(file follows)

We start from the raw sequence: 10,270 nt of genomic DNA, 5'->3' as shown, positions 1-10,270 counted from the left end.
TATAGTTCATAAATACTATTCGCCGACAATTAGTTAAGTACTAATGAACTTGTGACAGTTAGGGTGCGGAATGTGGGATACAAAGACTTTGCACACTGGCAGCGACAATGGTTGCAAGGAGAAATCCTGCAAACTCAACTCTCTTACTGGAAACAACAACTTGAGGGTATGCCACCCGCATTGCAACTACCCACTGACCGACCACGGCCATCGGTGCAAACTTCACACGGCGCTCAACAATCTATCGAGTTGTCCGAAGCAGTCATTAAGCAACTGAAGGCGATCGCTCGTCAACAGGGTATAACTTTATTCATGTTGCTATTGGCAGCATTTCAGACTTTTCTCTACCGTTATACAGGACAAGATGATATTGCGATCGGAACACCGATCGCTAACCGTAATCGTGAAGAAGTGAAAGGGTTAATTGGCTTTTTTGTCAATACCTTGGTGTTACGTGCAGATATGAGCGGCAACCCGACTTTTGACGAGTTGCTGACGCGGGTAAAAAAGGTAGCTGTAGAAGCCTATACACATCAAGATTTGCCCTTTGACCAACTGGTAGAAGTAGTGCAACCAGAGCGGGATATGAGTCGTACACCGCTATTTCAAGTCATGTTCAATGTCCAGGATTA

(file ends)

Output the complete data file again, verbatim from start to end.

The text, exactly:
We start from the raw sequence: 10,270 nt of genomic DNA, 5'->3' as shown, positions 1-10,270 counted from the left end.
TATAGTTCATAAATACTATTCGCCGACAATTAGTTAAGTACTAATGAACTTGTGACAGTTAGGGTGCGGAATGTGGGATACAAAGACTTTGCACACTGGCAGCGACAATGGTTGCAAGGAGAAATCCTGCAAACTCAACTCTCTTACTGGAAACAACAACTTGAGGGTATGCCACCCGCATTGCAACTACCCACTGACCGACCACGGCCATCGGTGCAAACTTCACACGGCGCTCAACAATCTATCGAGTTGTCCGAAGCAGTCATTAAGCAACTGAAGGCGATCGCTCGTCAACAGGGTATAACTTTATTCATGTTGCTATTGGCAGCATTTCAGACTTTTCTCTACCGTTATACAGGACAAGATGATATTGCGATCGGAACACCGATCGCTAACCGTAATCGTGAAGAAGTGAAAGGGTTAATTGGCTTTTTTGTCAATACCTTGGTGTTACGTGCAGATATGAGCGGCAACCCGACTTTTGACGAGTTGCTGACGCGGGTAAAAAAGGTAGCTGTAGAAGCCTATACACATCAAGATTTGCCCTTTGACCAACTGGTAGAAGTAGTGCAACCAGAGCGGGATATGAGTCGTACACCGCTATTTCAAGTCATGTTCAATGTCCAGGATTA